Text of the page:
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Too much New Age blandness, not enough originality - 55%

NausikaDalazBlindaz, July 22nd, 2016

Onirism refers to a state of delirium caused or created by dreams or hallucinations, and the world of dreams, especially lucid dreams (dreams in which the dreamer is aware that s/he is dreaming), is the motivation for one-man symphonic BM project Onirism. "The Well of Stars" EP encapsulates this aim with its four-part self-titled work (with an additional track following after) and its attractive dream-like cover art.

I'm not all that impressed with Part 1 which sounds like generic New Age feel-good soothing trance and which conveys very little wonder and nothing of a dreamy immersive atmosphere that would gently bear listeners into an immense and serene inner universe that Onirism man Vrath strives for. I'll flit straight to Part 2 which by contrast is a furious scrabble of roaring BM guitar and blast-beat percussion laid over synthesiser wash. In that mixture are some interesting melodies and riffs (especially those played on bass) but they are nearly all drowned out by the most banal orchestral synthesiser drone-tone smother, saccharine flute tunes and dinky toy tone effects. A crabby vocal rasp is there as well, singing about entry into a vast alternate world, if the listener can concentrate hard enough and ignore the schmaltz swirling around.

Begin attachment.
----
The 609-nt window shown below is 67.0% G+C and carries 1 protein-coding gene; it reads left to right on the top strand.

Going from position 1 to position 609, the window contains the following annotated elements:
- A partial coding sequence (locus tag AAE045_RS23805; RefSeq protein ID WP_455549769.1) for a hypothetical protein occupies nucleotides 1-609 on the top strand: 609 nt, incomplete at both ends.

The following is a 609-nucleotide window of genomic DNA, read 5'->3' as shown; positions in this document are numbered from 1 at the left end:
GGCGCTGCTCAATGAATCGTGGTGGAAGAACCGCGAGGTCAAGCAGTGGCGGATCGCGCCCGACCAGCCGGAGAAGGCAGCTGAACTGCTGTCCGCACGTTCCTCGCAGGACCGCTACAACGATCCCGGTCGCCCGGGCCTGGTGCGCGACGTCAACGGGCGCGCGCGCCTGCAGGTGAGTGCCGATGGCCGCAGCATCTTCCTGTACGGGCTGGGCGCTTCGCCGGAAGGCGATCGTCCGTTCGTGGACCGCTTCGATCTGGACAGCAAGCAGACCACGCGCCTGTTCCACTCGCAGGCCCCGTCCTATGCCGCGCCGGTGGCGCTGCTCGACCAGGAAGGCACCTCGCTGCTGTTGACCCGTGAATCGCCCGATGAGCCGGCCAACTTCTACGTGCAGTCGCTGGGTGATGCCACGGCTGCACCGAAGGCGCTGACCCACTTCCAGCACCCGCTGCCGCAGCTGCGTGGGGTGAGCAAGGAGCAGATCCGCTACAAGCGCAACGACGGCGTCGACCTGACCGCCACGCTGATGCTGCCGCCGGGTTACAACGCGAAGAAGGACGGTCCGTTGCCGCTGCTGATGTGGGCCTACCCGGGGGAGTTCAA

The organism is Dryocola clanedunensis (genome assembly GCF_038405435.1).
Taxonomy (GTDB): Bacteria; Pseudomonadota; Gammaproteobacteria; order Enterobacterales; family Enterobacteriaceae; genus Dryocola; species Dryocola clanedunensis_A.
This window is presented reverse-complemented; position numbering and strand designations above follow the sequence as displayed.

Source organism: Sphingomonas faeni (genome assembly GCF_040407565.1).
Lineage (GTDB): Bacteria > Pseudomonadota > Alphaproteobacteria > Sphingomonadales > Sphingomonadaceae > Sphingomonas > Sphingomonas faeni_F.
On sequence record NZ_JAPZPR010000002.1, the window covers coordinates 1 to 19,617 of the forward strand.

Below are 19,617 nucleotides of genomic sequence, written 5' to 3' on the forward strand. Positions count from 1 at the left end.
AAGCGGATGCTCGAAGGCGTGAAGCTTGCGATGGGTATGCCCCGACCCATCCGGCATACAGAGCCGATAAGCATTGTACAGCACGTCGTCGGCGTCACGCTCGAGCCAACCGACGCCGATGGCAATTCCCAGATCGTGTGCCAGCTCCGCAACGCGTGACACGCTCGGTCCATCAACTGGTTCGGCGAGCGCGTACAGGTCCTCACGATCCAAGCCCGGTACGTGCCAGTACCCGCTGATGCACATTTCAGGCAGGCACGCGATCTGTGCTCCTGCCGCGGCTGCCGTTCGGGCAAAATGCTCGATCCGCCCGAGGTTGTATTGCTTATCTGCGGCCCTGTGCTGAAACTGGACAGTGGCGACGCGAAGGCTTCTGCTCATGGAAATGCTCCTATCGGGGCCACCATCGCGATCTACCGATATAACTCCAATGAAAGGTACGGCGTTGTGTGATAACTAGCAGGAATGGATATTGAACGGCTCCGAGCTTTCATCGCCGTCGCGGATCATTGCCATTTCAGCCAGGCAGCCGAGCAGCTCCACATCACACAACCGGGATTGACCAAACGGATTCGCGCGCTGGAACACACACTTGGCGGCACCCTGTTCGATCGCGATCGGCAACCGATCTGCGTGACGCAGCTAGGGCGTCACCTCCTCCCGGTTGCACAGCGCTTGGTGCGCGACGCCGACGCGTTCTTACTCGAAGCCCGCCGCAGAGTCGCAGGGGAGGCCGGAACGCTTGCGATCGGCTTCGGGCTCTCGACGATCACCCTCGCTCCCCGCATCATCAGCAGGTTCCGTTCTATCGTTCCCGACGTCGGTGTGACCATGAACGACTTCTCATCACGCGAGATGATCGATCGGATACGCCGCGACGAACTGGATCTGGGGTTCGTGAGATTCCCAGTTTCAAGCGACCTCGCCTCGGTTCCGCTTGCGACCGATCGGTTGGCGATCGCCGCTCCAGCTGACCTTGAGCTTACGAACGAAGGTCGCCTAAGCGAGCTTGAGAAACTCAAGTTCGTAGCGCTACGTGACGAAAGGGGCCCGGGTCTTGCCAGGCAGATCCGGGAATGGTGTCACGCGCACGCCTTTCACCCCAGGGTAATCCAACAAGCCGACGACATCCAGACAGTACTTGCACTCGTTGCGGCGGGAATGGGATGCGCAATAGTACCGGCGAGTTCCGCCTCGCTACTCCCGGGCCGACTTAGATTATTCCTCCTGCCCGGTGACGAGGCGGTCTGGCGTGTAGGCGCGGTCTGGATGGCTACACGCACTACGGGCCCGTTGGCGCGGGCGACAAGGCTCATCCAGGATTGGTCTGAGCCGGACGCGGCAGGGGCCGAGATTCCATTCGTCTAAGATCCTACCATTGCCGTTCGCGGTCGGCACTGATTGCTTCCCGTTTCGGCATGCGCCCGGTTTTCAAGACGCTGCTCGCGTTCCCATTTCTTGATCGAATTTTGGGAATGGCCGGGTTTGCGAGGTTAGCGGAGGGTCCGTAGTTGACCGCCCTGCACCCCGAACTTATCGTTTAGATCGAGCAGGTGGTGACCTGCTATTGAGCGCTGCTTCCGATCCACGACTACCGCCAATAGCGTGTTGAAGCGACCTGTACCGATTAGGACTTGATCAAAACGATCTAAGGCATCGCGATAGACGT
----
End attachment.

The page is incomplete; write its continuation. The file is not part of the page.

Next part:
We ricochet back to all-keyboard soundscapes on Part 3 and again most of the music is forgettable tosh; only the background low-end rumble keeps this listener tagging along, hoping to hear something that might go beyond trite New Age lounge space wormhole cheese. This tips us into Part 4 which at least features some surging and emotional rhythms, booming drum-work and (if you pay close attention) some very good bass lines. While this is a good track with some soaring guitar, there's still too much bland keyboard tone blanketing it and blurring its edges. "The Endless Ride of Heavens" plays like an extension of Part IV, only much faster to the point where the blast-beat pounding threatens to rise into the sky.

I guess I'm just not cut out to review symphonic black metal, especially symphonic BM of the sort that relies too much on a narrow and over-used range of analog synthesiser sounds and beats and which adds very little to the general corpus of atmospheric or symphonic BM soundscape immersion. There is so much music already aiming at total listener absorption in inner sound worlds that we can afford to be picky, and this recording has little to commend it. Bands that want attention need to think beyond relying on analogue synthesisers and strive for something more original, creative and individual.